Taekwondo bouts at the 2012 Olympic Games were contested at the ExCeL London from August 8-11, and featured 128 athletes.
World Taekwondo Federation (WTF) matches take place on an 8m x8m mat called a court. The match consists of three rounds of two minutes each, during which combatants try to dominate one another by using kicks and punches. There is a one-minute rest period between rounds.
Blows must land on the target area in order to score. The target area for hand blows is the front of the body between the waist and the base of the neck (excluding the throat), and the area for foot techniques includes the head as well as the upper body. Combatants wear coloured protective equipment over their white uniforms – which are known as a dobok – on their forearms, shins, heads and upper bodies. The competitor wearing blue is referred to as ‘chung’, while the competitor in red is ‘hong’. Before beginning, combatants bow to each other in a sign of respect.
The match is presided over by a referee and scored by a panel of four judges.
Foot and hand techniques must be executed with control in order to score. If a competitor loses balance after executing a blow, the blow will not count. The scoring protocol has changed since Beijing 2008, in an effort to make the sport safer. One point is awarded for a valid attack to the trunk protector, two points for a valid turning kick to the trunk protector, three points for a valid kick to the head, and four points for a valid turning kick to the head.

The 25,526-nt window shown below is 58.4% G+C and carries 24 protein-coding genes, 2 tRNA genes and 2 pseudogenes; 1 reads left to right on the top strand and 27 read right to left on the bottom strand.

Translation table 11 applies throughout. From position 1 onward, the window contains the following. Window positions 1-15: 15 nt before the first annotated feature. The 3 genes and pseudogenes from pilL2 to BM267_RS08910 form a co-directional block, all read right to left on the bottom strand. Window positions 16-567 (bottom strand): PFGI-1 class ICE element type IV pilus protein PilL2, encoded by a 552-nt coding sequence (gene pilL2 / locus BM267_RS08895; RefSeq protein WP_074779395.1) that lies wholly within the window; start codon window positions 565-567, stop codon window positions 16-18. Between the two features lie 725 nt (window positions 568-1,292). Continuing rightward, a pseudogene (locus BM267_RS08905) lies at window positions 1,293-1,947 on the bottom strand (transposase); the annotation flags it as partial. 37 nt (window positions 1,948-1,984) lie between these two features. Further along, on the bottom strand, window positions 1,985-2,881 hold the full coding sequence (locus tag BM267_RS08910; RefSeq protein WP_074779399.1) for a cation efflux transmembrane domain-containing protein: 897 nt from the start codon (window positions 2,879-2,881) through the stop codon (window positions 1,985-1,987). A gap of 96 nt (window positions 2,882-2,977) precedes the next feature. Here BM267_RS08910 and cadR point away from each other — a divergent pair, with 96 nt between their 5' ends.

If a combatant staggers or falls after receiving a legitimate attack, the referee will stop the match and perform an eight-second count (called a knockdown). If one of the fighters is unable to continue after the eight-second count, his/her opponent is given the victory by ‘knockout.’ If a match ends in a tie score, a sudden death round takes place where the first athlete to score a point wins.
The eight Taekwondo events at the London 2012 Games – four weight categories for men, four for women – were played as a single elimination tournament. The winners of each contest qualified for the next round, with the two finalists going head to head in the gold medal contest. All competitors who lost to one of the finalists entered the ‘repechage’, which eventually determined the winners of the bronze medals.